One of the main responsibilities of the Philadelphia Sheriff's Office is running sales for the city's court system, at which tax-delinquent or foreclosed-upon properties are sold off to the highest bidder.
In a bid to make more inclusive a program that he said offers "the American dream" to the diverse non-English speaking communities of the city of brotherly love and sisterly affection, Sheriff Jewell Williams organized the office's first Sheriff's Sale seminar with Asian language interpreters on Saturday, Dec. 8.
About 300 people from all walks of life attended this Sheriff's Sale seminar, organized by the office's Real Estate Division, which included interpreters for several Asian languages, including Mandarin, Cantonese, Vietnamese, Cambodian, Thai, Filipino, Laotian and Korean. About three-quarters of attendees were Asian-Americans, while the remainder were other ethnicities taking advantage of a rare weekend seminar. Overall attendance was more than double a usual weekday seminar, Sheriff Jewell Williams said.
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"It went very well. It was a historic event for the Asian community," Williams told Metro after the seminar. "The Asian community is sometimes not heard. For this seminar, Asians, African Americans, whites and Latinos came together, and they all had the same concerns, they were communicating with each other, exchanging ideas and questions."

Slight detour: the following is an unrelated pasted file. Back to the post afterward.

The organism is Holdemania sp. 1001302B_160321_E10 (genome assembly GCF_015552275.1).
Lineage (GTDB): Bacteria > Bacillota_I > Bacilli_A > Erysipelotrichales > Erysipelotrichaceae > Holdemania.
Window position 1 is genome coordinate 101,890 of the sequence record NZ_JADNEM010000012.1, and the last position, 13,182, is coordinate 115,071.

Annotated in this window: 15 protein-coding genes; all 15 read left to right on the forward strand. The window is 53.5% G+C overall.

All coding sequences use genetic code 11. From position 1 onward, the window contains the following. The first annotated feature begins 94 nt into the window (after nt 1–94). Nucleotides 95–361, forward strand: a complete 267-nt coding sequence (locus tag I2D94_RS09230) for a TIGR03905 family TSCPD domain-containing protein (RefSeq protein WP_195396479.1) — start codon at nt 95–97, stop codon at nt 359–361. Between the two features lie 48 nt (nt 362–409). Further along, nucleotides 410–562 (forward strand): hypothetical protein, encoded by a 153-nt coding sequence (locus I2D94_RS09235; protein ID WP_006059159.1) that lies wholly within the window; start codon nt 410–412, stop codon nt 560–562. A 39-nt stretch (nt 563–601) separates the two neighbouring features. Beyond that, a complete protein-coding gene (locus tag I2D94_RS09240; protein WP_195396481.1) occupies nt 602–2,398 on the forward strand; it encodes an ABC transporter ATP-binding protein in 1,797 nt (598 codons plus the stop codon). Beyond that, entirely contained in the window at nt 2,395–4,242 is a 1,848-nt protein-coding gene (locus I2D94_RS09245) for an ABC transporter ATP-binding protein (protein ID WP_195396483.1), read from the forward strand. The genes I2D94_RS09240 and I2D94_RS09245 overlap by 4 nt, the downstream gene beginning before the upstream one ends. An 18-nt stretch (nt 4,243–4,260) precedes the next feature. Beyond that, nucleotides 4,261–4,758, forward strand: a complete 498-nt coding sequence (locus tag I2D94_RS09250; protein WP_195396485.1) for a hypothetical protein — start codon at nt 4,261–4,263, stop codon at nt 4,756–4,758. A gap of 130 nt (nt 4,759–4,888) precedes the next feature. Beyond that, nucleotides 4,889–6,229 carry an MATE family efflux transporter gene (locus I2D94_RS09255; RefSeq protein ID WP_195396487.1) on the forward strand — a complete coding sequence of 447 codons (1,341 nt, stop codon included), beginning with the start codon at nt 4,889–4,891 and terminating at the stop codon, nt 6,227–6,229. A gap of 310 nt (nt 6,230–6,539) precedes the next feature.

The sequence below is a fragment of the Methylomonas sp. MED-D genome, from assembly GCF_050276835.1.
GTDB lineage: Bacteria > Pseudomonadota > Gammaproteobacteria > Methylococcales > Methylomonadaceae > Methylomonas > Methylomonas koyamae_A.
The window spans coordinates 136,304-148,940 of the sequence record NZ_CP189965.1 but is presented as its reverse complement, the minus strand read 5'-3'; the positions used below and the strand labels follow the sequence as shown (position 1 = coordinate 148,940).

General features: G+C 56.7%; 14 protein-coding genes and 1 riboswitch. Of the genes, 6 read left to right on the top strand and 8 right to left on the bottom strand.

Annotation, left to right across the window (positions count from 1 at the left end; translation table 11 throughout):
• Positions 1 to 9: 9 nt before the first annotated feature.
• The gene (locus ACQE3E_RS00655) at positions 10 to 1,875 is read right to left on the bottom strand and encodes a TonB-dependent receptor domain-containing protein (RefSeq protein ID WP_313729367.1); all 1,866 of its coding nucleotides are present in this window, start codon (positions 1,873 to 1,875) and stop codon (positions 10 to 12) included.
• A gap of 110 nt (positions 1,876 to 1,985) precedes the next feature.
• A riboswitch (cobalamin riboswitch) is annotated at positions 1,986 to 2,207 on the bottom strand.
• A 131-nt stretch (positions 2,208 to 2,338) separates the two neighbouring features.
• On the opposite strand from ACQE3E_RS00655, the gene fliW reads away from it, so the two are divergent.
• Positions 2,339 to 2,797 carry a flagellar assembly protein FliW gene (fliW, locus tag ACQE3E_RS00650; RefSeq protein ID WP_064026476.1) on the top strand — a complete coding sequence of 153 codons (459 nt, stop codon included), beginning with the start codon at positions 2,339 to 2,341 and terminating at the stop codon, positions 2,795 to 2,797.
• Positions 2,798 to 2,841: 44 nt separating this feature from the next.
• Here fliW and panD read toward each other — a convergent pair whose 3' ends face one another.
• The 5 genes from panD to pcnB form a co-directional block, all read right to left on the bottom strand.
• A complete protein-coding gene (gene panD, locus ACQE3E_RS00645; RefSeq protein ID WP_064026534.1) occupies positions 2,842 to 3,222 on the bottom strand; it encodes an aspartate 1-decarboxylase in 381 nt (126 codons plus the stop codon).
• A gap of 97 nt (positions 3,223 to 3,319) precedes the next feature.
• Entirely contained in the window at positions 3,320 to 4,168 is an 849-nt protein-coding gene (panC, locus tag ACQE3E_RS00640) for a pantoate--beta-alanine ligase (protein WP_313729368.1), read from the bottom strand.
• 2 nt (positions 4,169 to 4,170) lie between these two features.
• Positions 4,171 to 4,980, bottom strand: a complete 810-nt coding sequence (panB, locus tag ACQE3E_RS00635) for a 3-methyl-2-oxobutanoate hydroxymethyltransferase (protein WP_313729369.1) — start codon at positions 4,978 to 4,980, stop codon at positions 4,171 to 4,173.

How much will a property cost? The lowest bid depends on the type of sale, based on standards set by the Revenue Department. The highest bidder wins the property and must be prepared to make a deposit of at least $600 or 10 percent the winning bid.
The Sheriff's Sale program sells off properties that have been forfeited by their past owners to the public due to unpaid mortgages or property taxes. These properties are auctioned off to recoup the city for lost revenues. Approximately 12,000 properties over 60 auctions per year.
One major change to the program since Philadelphia Sheriff Jewell Williams took office in 2012 has been the beefing up of the office's Defendant Asset Recovery Team (DART), to return excess funds from these sales, beyond the debt on the property, to the former owner.
Sheriff's Sales are only intended to recoup overdue funds, and not intended to net a profit for the city or office. Since 2012, Williams said his office returned $16,969,816 to the original property-owners through the DART program.
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Seminars on how to navigate the process are held the second Tuesday and second Friday every month at the Sheriff's Office. The office is also exploring holding more Saturday seminars, " as not everyone can attend during the week and we want the process of buying property at a Sheriff sale to be open to as many people as possible," Williams said.
This first-ever seminar with Asian interpreters, "How to Buy Property at a Sheriff Sale: A Seminar for the Asian Business Community," was held Saturday, Dec. 8, at 10-11:30 a.m., at 3801 Market St. Williams said his office is looking into holding more seminars in foreign languages and on weekend dates.
Visit PhillySheriff.com for more information, as well as details about available properties, upcoming seminars, and auction dates.